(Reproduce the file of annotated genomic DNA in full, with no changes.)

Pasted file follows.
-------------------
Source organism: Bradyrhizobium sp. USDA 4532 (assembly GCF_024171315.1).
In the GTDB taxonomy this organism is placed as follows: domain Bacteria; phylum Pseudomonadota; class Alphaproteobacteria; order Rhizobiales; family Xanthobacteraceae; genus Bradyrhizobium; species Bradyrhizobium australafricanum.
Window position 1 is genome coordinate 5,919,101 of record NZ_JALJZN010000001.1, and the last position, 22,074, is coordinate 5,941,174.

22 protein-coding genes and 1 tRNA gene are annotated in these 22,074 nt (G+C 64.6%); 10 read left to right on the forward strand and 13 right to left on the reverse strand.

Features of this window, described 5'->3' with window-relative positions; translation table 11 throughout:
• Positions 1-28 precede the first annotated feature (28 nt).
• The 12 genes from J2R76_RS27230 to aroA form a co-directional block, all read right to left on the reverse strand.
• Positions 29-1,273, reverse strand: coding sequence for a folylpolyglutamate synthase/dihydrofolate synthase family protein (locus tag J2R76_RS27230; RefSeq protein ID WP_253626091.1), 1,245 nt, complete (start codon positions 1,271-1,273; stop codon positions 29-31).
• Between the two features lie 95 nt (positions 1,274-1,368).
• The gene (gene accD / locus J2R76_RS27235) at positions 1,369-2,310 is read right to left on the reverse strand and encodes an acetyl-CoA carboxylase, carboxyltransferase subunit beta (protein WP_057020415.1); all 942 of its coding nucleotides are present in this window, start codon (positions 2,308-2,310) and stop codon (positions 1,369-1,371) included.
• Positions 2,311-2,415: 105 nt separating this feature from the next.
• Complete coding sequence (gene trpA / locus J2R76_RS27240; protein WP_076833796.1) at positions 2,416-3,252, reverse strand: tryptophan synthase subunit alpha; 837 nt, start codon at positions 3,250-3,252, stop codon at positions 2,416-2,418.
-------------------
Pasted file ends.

Source organism: Bradyrhizobium sp. USDA 4532 (assembly GCF_024171315.1).
In the GTDB taxonomy this organism is placed as follows: domain Bacteria; phylum Pseudomonadota; class Alphaproteobacteria; order Rhizobiales; family Xanthobacteraceae; genus Bradyrhizobium; species Bradyrhizobium australafricanum.
Window position 1 is genome coordinate 5,919,101 of record NZ_JALJZN010000001.1, and the last position, 22,074, is coordinate 5,941,174.

22 protein-coding genes and 1 tRNA gene are annotated in these 22,074 nt (G+C 64.6%); 10 read left to right on the forward strand and 13 right to left on the reverse strand.

Features of this window, described 5'->3' with window-relative positions; translation table 11 throughout:
• Positions 1-28 precede the first annotated feature (28 nt).
• The 12 genes from J2R76_RS27230 to aroA form a co-directional block, all read right to left on the reverse strand.
• Positions 29-1,273, reverse strand: coding sequence for a folylpolyglutamate synthase/dihydrofolate synthase family protein (locus tag J2R76_RS27230; RefSeq protein ID WP_253626091.1), 1,245 nt, complete (start codon positions 1,271-1,273; stop codon positions 29-31).
• Between the two features lie 95 nt (positions 1,274-1,368).
• The gene (gene accD / locus J2R76_RS27235) at positions 1,369-2,310 is read right to left on the reverse strand and encodes an acetyl-CoA carboxylase, carboxyltransferase subunit beta (protein WP_057020415.1); all 942 of its coding nucleotides are present in this window, start codon (positions 2,308-2,310) and stop codon (positions 1,369-1,371) included.
• Positions 2,311-2,415: 105 nt separating this feature from the next.
• Complete coding sequence (gene trpA / locus J2R76_RS27240; protein WP_076833796.1) at positions 2,416-3,252, reverse strand: tryptophan synthase subunit alpha; 837 nt, start codon at positions 3,250-3,252, stop codon at positions 2,416-2,418.